Pass’Portes du Soleil 2011

by CyclingTips


I’m back here in Champéry Switzerland galavanting around the Alps satisfying my guilty pleasures. Baggy shorts, black socks, hairy legs, sausages and beer….all the deadly sins a seasoned roadie can possibly indulge.

Over the past weekend I’ve been riding a mountain bike event called the Pass’Portes du Soleil. Ten connected ski resorts and over fourteen lifts throughout the Swiss and French Alps that you traverse by tearing up the descents and sitting easy on the chairlifts. How hard can it be? Over 6000m of descending through 100km of singletrack and only a thousand meters of turning the pedals over. Piece of cake.

The Pass’Portes du Soleil is not a race or timed event. It’s basically an organised festival of mountain biking with 2000 riders appropriately staged from the various ski resorts who aim to complete the set route in a day (or throughout the weekend, whatever you choose). It officially kicks off the opening of the mountain bike season in Portes de Soleil ski region. Many of the towns, resorts and roads you’ll encounter in the area have been made famous by Tour de France mountain top finishes.

There’s no doubt that riding this type of event requires a few things to be in order:

1. A quiver of bike skills far beyond what you’d every need on Beach Road.

2. The biggest hit bike you can possibly find. 150mm on the front and 150mm on the back is barely man enough for the job.

3. An empty stomach. The amount of baguettes, cheese, meats, chocolate fondues, cakes, beer and Rivella that you’ll consume at almost every “ravitaillement” station is unimaginable. Heaven.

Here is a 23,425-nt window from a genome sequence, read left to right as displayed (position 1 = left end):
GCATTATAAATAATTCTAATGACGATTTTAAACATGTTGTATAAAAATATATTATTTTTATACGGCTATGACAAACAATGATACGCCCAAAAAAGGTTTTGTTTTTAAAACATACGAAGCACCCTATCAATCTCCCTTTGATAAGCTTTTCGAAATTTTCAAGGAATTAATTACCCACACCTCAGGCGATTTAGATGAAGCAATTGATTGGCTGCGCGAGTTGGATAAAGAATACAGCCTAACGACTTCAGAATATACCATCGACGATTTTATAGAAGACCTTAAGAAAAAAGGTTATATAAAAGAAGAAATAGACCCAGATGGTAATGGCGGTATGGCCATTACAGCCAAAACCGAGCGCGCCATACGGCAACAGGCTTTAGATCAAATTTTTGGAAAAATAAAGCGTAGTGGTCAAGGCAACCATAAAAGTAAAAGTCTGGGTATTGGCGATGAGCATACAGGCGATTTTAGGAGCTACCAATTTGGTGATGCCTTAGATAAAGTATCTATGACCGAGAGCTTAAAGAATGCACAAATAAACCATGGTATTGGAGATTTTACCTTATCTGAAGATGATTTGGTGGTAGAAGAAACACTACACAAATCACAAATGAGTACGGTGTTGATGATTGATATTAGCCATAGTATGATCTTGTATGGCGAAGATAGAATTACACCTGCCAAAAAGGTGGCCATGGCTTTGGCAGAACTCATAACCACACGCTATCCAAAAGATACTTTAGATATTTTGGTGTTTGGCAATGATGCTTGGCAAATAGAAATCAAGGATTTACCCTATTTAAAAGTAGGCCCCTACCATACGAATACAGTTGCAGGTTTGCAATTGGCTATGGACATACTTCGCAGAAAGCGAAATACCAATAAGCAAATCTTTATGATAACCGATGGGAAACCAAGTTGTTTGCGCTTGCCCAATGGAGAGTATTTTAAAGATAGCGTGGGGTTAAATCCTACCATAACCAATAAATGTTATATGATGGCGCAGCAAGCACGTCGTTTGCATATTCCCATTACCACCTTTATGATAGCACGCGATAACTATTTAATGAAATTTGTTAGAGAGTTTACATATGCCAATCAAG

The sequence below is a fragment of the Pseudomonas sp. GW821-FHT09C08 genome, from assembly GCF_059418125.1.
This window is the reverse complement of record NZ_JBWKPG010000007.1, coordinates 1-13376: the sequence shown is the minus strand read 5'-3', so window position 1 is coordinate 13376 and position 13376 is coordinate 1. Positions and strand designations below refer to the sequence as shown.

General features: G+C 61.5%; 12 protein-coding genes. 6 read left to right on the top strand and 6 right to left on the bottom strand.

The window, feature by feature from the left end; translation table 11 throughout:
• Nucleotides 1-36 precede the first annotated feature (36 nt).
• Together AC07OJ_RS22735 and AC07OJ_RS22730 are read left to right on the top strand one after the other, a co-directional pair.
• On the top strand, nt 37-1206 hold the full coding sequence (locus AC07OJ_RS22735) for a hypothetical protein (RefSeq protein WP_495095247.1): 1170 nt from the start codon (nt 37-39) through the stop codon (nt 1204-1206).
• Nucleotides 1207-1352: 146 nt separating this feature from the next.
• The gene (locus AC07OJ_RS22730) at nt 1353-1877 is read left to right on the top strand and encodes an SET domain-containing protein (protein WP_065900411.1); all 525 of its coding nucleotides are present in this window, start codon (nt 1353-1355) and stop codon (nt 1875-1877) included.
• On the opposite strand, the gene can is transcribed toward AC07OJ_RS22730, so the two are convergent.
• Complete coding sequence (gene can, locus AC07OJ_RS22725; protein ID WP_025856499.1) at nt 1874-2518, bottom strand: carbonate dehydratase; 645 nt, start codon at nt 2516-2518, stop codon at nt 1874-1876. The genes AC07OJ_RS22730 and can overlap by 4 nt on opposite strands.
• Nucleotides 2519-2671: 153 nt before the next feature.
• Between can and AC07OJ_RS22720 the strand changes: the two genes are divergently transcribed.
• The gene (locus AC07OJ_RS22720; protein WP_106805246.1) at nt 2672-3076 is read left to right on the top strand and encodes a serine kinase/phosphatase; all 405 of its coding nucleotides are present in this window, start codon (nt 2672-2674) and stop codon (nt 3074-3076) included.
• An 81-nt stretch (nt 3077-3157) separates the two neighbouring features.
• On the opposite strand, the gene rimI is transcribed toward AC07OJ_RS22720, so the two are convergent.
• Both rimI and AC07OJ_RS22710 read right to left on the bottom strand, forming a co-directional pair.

4. Forearms of brazen steel. Ever experienced true armpump? You haven’t until you’ve ridden an event like this.

It had been raining for days in the area and thankfully the weekend couldn’t have been more beautiful. 30 degrees and not a breath of wind helped make this event one of the highlights of my cycling life. In terms of terrain, entertainment, food and fun, it was almost identical to what I expected based on last year. Also similar to last year, I underestimated how difficult this day is. I slept like a rock last night and woke up like I just finished Paris-Roubaix.

I’m off for a road ride to shake out the armpump and to clear my guilty conscience from all this mountain biking. Here are a few photos from these past few spectacular days:

As a side note, my good friend Pat who I’m here with hosts a number of cycling tours around Bali, India and Switzerland.

Next year they have put together a 6 day SwissaFranc enduro MTB camp based in the Swiss village Champery (where we are now). The camp will take in the Pass’Porte du Soleil MTB event and other incredible off piste adventures.

They’ve enrolled local and current World Downhill Champion, Petra Wiltshire, to tune up your MTB skills and guide on the secret local trails, and boy can she ride, Petra kicked my ass all week.

Drop Pat a line if you keen to get on board for next years SwissaFranc camp.

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